Airbnb Will Soon Operate Legally in San Francisco

Guest Writer
2 min read
Opinions expressed by Entrepreneur contributors are their own.

Airbnb has operated in San Francisco for six years now. But officially, it's done so illegally – although widespread, short-term rentals are prohibited in the city, as they are in many other cities across the country.

It looks like that's finally going to change, in San Francisco, at least. New legislation, which seeks to legalize and regulate short-term rentals in the city and is scheduled to go into effect in February 2015, just received initial approval from the San Francisco Board of Supervisors, who voted 7 to 4 in favor of the new law, the San Francisco Business Times reports.

This vote of support comes after two years worth of efforts from David Chiu, the board's president, to regulate short-term rentals, which are popular with many residents but raise concerns for the city, including reports of landlords evicting tenants in order to convert apartments into hotel operations.

Related: Coming Soon: Hotel Tax on Airbnb Rentals in San Francisco

The new law aims to address some of these issues by introducing a list of requirements for renters. Under the legislation, the San Francisco Business Times reports, hosts must be permanent residents of the city, register with the Planning Department, and have at least $500,000 in liability insurance coverage. More importantly, the law only permits hosts to rent out their primary residences, i.e. the place they've occupied for 275 days out of the last year -- a stipulation meant to block landlords from evicting tenants in order to rent out rooms on Airbnb and, as Chiu wrote in a column, "take much-needed housing off the market."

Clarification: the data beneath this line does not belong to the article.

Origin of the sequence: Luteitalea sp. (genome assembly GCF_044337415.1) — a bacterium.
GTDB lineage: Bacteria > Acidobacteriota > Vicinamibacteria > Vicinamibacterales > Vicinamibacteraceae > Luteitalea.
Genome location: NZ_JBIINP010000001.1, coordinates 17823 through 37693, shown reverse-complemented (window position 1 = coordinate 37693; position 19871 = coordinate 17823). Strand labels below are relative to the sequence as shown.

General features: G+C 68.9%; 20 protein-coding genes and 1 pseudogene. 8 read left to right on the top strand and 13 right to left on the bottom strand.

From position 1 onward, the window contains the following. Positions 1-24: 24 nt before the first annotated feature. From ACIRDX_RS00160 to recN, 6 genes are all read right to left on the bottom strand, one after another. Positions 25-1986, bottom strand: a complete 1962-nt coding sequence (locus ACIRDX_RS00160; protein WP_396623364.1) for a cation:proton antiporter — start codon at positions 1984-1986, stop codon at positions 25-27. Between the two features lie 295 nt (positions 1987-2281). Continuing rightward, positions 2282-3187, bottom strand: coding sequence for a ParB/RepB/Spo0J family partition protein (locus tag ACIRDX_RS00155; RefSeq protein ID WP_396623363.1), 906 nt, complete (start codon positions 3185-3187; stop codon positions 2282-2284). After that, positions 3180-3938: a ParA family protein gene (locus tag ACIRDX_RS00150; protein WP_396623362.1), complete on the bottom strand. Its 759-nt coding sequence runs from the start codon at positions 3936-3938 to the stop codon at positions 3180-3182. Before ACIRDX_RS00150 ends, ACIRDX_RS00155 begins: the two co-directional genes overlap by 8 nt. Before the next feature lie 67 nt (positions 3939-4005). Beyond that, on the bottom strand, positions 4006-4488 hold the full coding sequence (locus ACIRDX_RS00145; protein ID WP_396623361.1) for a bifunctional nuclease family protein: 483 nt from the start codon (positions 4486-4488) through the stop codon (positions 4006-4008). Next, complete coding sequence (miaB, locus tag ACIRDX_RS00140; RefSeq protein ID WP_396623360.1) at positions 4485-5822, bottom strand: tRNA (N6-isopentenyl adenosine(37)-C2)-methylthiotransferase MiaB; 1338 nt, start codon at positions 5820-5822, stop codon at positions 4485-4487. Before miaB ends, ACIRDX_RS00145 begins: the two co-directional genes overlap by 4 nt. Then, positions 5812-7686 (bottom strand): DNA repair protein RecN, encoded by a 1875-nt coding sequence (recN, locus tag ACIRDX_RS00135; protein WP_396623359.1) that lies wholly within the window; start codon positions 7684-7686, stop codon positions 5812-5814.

Airbnb pronounced the board's approval "a great victory." More strident amendments had been proposed by board members, including an annual cap on room rentals at 90 days.

A second vote on the ordinance is expected to take place in late October, after which the law will go to the mayor's office to be signed, according to the San Francisco Business Times.

Related: 3 Lessons Learned From the Sharing Economy

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